One of those days for Mariners in loss to Rangers
SEATTLE – Manager Lloyd McClendon summarized the prevailing sentiment of Seattle’s postgame locker room when he opened his news conference with just two words.
Two words that implied plenty: It’s a long season, they all count the same in the standings, let’s regroup for a huge weekend series.
Unfortunately for him and the Mariners, those two words also aptly described Wednesday’s game from the moment Rougned Odor’s third-inning grand slam landed just beyond the right-field fence.
Texas became the first team to score 10 or more runs against the Mariners this season by the home half of the fourth, putting the game out of reach early and adding two more in the sixth en route to a 12-4, series-clinching victory Wednesday at Safeco Field.
Erasmo Ramirez got the start on the mound for Seattle (72-60), both to give the usual rotation an extra day of rest and as a reward for his sharp form with Triple-A Tacoma. He cruised through the top of the first inning – first pitch came at 12:41, his eighth sat the Rangers down in order by 12:45.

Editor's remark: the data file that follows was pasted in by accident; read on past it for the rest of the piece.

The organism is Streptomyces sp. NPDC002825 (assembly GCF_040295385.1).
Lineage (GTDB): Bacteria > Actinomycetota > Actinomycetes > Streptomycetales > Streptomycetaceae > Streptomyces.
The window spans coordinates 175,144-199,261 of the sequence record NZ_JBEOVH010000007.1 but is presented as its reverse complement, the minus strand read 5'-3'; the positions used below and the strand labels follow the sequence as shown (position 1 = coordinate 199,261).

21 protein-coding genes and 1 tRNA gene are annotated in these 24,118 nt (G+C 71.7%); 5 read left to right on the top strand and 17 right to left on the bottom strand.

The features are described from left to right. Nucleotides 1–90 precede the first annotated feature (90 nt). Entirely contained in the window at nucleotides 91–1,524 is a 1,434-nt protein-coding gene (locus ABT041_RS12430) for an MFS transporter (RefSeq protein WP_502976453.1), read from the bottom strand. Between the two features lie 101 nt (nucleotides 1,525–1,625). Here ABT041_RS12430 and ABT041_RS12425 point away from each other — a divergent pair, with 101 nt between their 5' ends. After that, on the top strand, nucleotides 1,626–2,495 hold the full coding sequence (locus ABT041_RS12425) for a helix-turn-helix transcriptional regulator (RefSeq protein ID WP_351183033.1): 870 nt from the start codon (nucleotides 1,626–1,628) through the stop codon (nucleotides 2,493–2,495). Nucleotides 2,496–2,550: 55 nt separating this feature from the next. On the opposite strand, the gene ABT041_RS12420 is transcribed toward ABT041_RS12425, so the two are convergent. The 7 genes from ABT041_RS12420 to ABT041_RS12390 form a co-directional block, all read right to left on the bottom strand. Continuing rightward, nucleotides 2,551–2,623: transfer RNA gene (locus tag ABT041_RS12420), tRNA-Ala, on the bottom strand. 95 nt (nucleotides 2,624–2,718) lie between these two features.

But he ran into trouble in the second, loading the bases with a walk and a hit batsman before Tomas Telis lifted a two-out fly ball to the warning track in right. Logan Morrison got a glove on the ball, raising a momentary cheer of relief from the home crowd, but it shook free when the right fielder collided with the wall.
“It bounced out,” Morrison said. “That kind of sums up the day, I guess. I make that play, no runs score, we’ll see what happens. I don’t make that play, three runs score and it’s a new game.
“Obviously from there, it got worse.”
Leonys Martin ran the score to 4-0 a batter later before Mike Zunino pulled one back for Seattle with his 19th home run of the year – momentarily tying Kyle Seager for the team lead – in the bottom half.
Odor’s first grand slam followed in the top of the third, and a double and an error brought Ramirez’s afternoon to an early end with nobody out in the top of the fourth.
His final line: three innings pitched, nine hits, 10 earned runs, one walk, that hit batter and a strikeout.
“He threw strikes, they just hit them,” McClendon said. “He threw bad strikes.”
Martin capped his 3-for-5 day with a two-run homer off Seattle reliever Joe Beimel in the top of the sixth to make it 12-1.
To borrow from their manager, by the time the Mariners scored three unanswered runs down the stretch through a Kendrys Morales two-run double and a solo shot from Seager, the game had long since been “over with.”
“You’ve just gotta flush it,” left fielder Dustin Ackley said. “You can’t worry about how many runs they’re scoring. We know what our pitching is going to do the rest of the way out.
“I don’t think today was a reflection of what we’ve done on the mound all year.”